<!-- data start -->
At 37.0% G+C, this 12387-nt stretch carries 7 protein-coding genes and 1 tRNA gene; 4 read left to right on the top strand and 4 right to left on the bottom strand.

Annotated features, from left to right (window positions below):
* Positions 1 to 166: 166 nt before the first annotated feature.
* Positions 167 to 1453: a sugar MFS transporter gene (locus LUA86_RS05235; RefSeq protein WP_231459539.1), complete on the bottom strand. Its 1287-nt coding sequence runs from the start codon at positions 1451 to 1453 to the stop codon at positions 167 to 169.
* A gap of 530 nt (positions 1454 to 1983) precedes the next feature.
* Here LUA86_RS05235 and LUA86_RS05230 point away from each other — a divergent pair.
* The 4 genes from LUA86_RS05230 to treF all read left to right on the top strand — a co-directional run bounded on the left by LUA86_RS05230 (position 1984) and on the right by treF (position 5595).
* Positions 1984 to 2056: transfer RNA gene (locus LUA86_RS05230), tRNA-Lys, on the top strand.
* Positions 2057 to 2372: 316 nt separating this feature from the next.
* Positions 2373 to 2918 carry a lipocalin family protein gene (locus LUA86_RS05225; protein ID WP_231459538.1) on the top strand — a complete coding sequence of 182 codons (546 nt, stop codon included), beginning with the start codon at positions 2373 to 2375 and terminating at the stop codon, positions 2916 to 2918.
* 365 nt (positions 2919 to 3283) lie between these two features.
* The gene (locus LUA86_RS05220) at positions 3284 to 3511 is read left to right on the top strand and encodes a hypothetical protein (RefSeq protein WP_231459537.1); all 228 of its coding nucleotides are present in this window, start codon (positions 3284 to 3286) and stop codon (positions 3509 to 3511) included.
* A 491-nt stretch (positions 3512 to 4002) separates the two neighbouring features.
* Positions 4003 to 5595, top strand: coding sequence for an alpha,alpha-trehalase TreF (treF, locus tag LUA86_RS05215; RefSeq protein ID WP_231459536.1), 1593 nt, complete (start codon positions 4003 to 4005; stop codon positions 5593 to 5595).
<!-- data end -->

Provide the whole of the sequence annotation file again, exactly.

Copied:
At 37.0% G+C, this 12387-nt stretch carries 7 protein-coding genes and 1 tRNA gene; 4 read left to right on the top strand and 4 right to left on the bottom strand.

Annotated features, from left to right (window positions below):
* Positions 1 to 166: 166 nt before the first annotated feature.
* Positions 167 to 1453: a sugar MFS transporter gene (locus LUA86_RS05235; RefSeq protein WP_231459539.1), complete on the bottom strand. Its 1287-nt coding sequence runs from the start codon at positions 1451 to 1453 to the stop codon at positions 167 to 169.
* A gap of 530 nt (positions 1454 to 1983) precedes the next feature.
* Here LUA86_RS05235 and LUA86_RS05230 point away from each other — a divergent pair.
* The 4 genes from LUA86_RS05230 to treF all read left to right on the top strand — a co-directional run bounded on the left by LUA86_RS05230 (position 1984) and on the right by treF (position 5595).
* Positions 1984 to 2056: transfer RNA gene (locus LUA86_RS05230), tRNA-Lys, on the top strand.
* Positions 2057 to 2372: 316 nt separating this feature from the next.
* Positions 2373 to 2918 carry a lipocalin family protein gene (locus LUA86_RS05225; protein ID WP_231459538.1) on the top strand — a complete coding sequence of 182 codons (546 nt, stop codon included), beginning with the start codon at positions 2373 to 2375 and terminating at the stop codon, positions 2916 to 2918.
* 365 nt (positions 2919 to 3283) lie between these two features.
* The gene (locus LUA86_RS05220) at positions 3284 to 3511 is read left to right on the top strand and encodes a hypothetical protein (RefSeq protein WP_231459537.1); all 228 of its coding nucleotides are present in this window, start codon (positions 3284 to 3286) and stop codon (positions 3509 to 3511) included.
* A 491-nt stretch (positions 3512 to 4002) separates the two neighbouring features.
* Positions 4003 to 5595, top strand: coding sequence for an alpha,alpha-trehalase TreF (treF, locus tag LUA86_RS05215; RefSeq protein ID WP_231459536.1), 1593 nt, complete (start codon positions 4003 to 4005; stop codon positions 5593 to 5595).